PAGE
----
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Equine Inspired Art by Fletcher Golden


2015/06/03


Fletcher Golden in his workshop

"Grazing in Kansas," wood/steel/copper/marble, 22" x 31" x 8"

"Reba: A horse that works with the sight impaired," wood/steel/limestone/concrete, 34" x 15" x 8"
By Terry Thompson

Fletcher Golden is an artist, teacher, horseman, and long rider who creates sculpted horses from pieces of driftwood, reclaimed from the Mississippi River, and held together with scrap steel of various origins. His equine-inspired art grew from an experience more than thirty years ago when he rode a Tennessee Walking Horse from Berkeley, California to Memphis, Tennessee. What started out as an idea born over a mug of beer in a trendy California bar became a once in a lifetime adventure for Golden.

Like many thirty year olds, Golden yearned for adventure. He decided that a visit to his hometown, Memphis, was in order and his mode of transportation would provide the adventure. So he sold his Triumph sports car and his motorcycle and used the proceeds to purchase a fifteen-year-old Tennessee Walking Horse named Brooks, whom he renamed Brooks the Wonder Horse.

He secured contour maps from the National Geodetic Survey and plotted a course across the country through sparsely populated areas, planning to camp nights along the trails. Then in June, 1979, he and Brooks started their journey from east, with the idea of arriving in Memphis by Christmas.

Once out of California, grass for Brooks to feed upon became non-existent. Each evening at the end of a hard day's travel, Golden would have to locate a ranch house and knock on the door, seeking food and shelter for him and his horse. Amazingly, during the entire journey, he was never refused! Seeing to the proper care of his horse gave Golden a serious sense of responsibility that he had not experienced before.

Since the trip was a planned adventure, Golden took side trips along the way: he took a rafting trip down the Colorado River; rode bucking broncs in two rodeos; and took part in a cattle roundup in Utah.

The most danger they faced on the entire trip was leaving Grand Junction, Colorado and following the railroad tracks. On the outskirts of town, they found they had to negotiate a tunnel, with only sufficient room to allow a train to pass through, and little or no room for a horse and rider. Golden sensed a rumbling in the tracks, but pressed on, passing safely through the tunnel. Just a few minutes after he and Brooks emerged on the other end, he discovered a Santa Fe train approaching! He took a photograph of the train entering the tunnel as he stood there on Brooks, realizing what a close a call they had had!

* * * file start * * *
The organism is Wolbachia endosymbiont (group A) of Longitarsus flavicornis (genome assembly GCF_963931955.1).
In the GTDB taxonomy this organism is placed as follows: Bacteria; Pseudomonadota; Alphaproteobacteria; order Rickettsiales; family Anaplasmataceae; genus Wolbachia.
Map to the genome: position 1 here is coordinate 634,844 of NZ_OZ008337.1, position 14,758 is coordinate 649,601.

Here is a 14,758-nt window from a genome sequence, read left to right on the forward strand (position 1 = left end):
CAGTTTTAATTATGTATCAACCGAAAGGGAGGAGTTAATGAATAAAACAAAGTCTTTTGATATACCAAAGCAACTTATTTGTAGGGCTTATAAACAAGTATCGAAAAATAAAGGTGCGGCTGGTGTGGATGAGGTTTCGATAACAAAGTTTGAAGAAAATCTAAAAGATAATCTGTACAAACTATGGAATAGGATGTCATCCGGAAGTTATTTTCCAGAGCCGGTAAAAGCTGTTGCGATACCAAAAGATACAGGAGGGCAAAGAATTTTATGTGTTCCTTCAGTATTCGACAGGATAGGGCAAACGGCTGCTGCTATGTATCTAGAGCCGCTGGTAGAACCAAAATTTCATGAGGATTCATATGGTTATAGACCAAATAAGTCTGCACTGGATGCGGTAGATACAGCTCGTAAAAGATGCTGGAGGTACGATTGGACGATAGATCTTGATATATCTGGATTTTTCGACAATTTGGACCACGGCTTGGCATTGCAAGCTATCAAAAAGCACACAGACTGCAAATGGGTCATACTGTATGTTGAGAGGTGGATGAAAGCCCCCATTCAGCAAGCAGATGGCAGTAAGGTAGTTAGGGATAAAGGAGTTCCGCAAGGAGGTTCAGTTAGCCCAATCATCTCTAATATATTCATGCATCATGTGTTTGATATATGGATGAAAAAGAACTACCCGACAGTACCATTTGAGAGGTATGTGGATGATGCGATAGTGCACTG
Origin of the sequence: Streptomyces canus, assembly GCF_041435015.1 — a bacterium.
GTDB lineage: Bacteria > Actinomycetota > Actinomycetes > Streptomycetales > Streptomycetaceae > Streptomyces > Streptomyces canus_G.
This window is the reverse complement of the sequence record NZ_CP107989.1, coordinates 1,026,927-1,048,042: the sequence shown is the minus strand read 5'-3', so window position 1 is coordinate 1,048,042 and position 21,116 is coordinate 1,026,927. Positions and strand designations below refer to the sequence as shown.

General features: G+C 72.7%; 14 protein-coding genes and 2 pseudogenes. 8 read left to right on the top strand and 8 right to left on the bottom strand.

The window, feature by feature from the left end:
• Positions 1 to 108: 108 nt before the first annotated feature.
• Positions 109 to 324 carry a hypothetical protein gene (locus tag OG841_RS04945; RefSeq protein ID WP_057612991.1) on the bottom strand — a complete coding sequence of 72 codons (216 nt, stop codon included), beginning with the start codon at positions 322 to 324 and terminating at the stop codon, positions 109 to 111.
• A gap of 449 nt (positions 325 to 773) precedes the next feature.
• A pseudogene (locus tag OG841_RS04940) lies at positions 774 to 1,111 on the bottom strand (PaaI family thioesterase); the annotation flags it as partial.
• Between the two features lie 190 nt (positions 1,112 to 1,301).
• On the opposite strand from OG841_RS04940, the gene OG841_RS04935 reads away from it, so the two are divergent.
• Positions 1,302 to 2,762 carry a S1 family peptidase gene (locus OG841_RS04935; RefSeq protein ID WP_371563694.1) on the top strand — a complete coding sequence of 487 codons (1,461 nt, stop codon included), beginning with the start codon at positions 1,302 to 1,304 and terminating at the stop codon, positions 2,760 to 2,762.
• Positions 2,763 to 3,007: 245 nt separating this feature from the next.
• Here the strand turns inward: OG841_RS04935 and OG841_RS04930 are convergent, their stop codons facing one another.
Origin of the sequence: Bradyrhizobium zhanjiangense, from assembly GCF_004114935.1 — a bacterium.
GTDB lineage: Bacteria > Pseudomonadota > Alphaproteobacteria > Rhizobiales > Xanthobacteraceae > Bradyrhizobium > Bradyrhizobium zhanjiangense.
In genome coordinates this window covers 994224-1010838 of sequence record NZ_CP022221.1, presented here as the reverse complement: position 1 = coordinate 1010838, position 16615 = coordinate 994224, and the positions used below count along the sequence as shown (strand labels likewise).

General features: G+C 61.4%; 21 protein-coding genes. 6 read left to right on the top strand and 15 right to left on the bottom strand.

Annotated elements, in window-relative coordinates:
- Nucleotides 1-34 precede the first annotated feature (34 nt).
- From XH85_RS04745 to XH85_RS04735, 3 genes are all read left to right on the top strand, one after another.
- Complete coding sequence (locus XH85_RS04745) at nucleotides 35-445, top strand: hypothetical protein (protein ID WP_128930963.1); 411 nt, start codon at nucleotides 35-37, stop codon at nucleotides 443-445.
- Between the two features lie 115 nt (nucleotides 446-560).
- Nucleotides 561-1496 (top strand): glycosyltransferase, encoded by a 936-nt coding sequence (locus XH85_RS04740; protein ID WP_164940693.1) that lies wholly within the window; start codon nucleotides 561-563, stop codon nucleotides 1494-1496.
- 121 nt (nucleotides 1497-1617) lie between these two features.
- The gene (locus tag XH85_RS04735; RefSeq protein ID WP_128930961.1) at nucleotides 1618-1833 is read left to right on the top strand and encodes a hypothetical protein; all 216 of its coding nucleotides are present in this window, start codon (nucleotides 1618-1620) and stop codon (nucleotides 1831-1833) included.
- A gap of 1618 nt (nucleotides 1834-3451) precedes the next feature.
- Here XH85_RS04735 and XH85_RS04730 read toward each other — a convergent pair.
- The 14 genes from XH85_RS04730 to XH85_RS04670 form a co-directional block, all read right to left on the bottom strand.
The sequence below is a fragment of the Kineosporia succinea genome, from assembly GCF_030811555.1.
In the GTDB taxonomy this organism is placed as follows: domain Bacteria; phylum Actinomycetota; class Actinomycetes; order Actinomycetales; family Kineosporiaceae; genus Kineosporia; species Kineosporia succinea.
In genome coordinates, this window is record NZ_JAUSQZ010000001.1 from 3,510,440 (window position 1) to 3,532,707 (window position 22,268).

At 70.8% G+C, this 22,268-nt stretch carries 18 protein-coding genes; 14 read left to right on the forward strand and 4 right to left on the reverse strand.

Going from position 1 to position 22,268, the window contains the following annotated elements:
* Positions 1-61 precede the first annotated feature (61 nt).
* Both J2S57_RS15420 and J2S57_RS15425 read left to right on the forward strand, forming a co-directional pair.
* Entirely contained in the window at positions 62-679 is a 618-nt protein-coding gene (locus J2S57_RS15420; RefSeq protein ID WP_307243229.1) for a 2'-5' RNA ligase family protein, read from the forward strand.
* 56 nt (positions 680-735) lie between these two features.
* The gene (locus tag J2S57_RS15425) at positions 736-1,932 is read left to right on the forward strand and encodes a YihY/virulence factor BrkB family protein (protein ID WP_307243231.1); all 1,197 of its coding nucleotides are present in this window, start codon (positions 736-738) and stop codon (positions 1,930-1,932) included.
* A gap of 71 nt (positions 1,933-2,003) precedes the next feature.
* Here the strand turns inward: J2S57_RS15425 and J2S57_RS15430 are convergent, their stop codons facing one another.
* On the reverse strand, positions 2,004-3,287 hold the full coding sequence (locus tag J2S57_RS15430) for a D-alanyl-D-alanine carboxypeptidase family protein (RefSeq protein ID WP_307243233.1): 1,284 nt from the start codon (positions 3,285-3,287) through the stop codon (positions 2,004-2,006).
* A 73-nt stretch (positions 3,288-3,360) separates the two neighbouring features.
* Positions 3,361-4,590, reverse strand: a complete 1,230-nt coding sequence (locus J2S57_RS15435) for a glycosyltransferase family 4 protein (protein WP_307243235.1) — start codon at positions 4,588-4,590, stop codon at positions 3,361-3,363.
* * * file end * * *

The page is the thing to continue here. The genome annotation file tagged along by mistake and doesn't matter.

In early December 1979, Golden arrived in West Memphis, Arkansas and was greeted by the media. A news report was broadcast on a local television station and a newspaper article, complete with front page picture of Golden aboard Brooks the Wonder Horse, was published in the Memphis Press Scimitar. The next day, they crossed the bridge across the Mississippi River and arrived in Memphis. They were welcomed by friends and family who were all delighted to meet Brooks.

For the trip back to California, Golden purchased a pickup truck and a horse trailer so that Brooks could ride home in a degree of comfort.

Brooks lived for several years after the cross country trek. She died at the University of California, Davis School of Veterinary Medicine at the age of seventeen from a twisted intestine. Golden stayed in the stall with his dying friend for the last forty eight hours of her life, crying when she passed. He refused to allow his friend to be delivered to a bone meal factory and sought out space in a nearby state park, where, with the help of a couple of park rangers, he dug a grave and placed her in it.

Golden moved back to Memphis in 1986 and began a teaching career in 1995 as Outdoor Guide at Maria Montessori School in Harbor Town, a position he holds to this day.

Teaching his students about art, he soon found himself creating art out of driftwood from the nearby Mississippi River. His tactile knowledge of a horse's body, gleaned from countless hours of grooming Brooks, allowed him to create honest reproductions of the horse using driftwood and pieces of steel.

To have work space for his artistic creations, Golden built a barn in his back yard and now has a full-scale workshop. Brooks the Wonder Horse remains forever the inspiration for the sculptural creations of Fletcher Golden. His works have been exhibited at the L. Ross Gallery – “A Gathering of Horses,” and in a joint exhibit with his wife Jeanne Seagle at Gallery Fifty Six in Memphis.
 


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